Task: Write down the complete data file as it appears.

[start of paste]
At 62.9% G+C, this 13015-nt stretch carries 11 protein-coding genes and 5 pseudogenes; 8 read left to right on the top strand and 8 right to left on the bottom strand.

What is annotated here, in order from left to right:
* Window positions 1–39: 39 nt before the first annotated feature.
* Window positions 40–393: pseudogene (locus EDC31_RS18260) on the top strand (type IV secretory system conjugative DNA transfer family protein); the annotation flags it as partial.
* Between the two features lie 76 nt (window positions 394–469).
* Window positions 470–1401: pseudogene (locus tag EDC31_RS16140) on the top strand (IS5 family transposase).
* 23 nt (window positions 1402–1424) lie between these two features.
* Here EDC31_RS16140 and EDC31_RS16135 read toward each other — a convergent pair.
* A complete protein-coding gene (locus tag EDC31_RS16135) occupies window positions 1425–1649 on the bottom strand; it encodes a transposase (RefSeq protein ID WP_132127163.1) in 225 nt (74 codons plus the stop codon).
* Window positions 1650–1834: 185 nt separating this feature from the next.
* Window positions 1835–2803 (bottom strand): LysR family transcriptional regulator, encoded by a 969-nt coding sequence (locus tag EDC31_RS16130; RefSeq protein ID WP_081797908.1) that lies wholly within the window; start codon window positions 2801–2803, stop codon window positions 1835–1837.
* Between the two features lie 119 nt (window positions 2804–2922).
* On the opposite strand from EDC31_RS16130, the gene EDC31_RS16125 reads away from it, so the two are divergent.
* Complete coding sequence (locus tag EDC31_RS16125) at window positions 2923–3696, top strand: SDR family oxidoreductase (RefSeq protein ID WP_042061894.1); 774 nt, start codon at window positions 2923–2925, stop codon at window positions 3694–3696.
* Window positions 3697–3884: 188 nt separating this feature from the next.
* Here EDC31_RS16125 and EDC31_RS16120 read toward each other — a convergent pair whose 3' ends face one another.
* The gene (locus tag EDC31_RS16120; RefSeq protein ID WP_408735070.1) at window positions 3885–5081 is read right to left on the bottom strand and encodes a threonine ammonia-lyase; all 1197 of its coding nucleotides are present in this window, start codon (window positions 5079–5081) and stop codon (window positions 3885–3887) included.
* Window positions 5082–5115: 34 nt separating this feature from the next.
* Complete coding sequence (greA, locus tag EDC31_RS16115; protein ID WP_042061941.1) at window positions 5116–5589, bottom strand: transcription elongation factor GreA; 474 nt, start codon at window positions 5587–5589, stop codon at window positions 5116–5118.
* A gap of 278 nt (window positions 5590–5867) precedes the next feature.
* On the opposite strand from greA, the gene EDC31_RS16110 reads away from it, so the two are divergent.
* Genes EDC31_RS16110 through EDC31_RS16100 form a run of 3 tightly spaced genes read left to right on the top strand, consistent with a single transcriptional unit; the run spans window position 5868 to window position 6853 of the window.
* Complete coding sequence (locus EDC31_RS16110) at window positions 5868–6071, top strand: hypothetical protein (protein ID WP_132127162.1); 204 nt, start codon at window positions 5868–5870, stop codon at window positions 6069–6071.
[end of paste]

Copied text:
At 62.9% G+C, this 13015-nt stretch carries 11 protein-coding genes and 5 pseudogenes; 8 read left to right on the top strand and 8 right to left on the bottom strand.

What is annotated here, in order from left to right:
* Window positions 1–39: 39 nt before the first annotated feature.
* Window positions 40–393: pseudogene (locus EDC31_RS18260) on the top strand (type IV secretory system conjugative DNA transfer family protein); the annotation flags it as partial.
* Between the two features lie 76 nt (window positions 394–469).
* Window positions 470–1401: pseudogene (locus tag EDC31_RS16140) on the top strand (IS5 family transposase).
* 23 nt (window positions 1402–1424) lie between these two features.
* Here EDC31_RS16140 and EDC31_RS16135 read toward each other — a convergent pair.
* A complete protein-coding gene (locus tag EDC31_RS16135) occupies window positions 1425–1649 on the bottom strand; it encodes a transposase (RefSeq protein ID WP_132127163.1) in 225 nt (74 codons plus the stop codon).
* Window positions 1650–1834: 185 nt separating this feature from the next.
* Window positions 1835–2803 (bottom strand): LysR family transcriptional regulator, encoded by a 969-nt coding sequence (locus tag EDC31_RS16130; RefSeq protein ID WP_081797908.1) that lies wholly within the window; start codon window positions 2801–2803, stop codon window positions 1835–1837.
* Between the two features lie 119 nt (window positions 2804–2922).
* On the opposite strand from EDC31_RS16130, the gene EDC31_RS16125 reads away from it, so the two are divergent.
* Complete coding sequence (locus tag EDC31_RS16125) at window positions 2923–3696, top strand: SDR family oxidoreductase (RefSeq protein ID WP_042061894.1); 774 nt, start codon at window positions 2923–2925, stop codon at window positions 3694–3696.
* Window positions 3697–3884: 188 nt separating this feature from the next.
* Here EDC31_RS16125 and EDC31_RS16120 read toward each other — a convergent pair whose 3' ends face one another.
* The gene (locus tag EDC31_RS16120; RefSeq protein ID WP_408735070.1) at window positions 3885–5081 is read right to left on the bottom strand and encodes a threonine ammonia-lyase; all 1197 of its coding nucleotides are present in this window, start codon (window positions 5079–5081) and stop codon (window positions 3885–3887) included.
* Window positions 5082–5115: 34 nt separating this feature from the next.
* Complete coding sequence (greA, locus tag EDC31_RS16115; protein ID WP_042061941.1) at window positions 5116–5589, bottom strand: transcription elongation factor GreA; 474 nt, start codon at window positions 5587–5589, stop codon at window positions 5116–5118.
* A gap of 278 nt (window positions 5590–5867) precedes the next feature.
* On the opposite strand from greA, the gene EDC31_RS16110 reads away from it, so the two are divergent.
* Genes EDC31_RS16110 through EDC31_RS16100 form a run of 3 tightly spaced genes read left to right on the top strand, consistent with a single transcriptional unit; the run spans window position 5868 to window position 6853 of the window.
* Complete coding sequence (locus EDC31_RS16110) at window positions 5868–6071, top strand: hypothetical protein (protein ID WP_132127162.1); 204 nt, start codon at window positions 5868–5870, stop codon at window positions 6069–6071.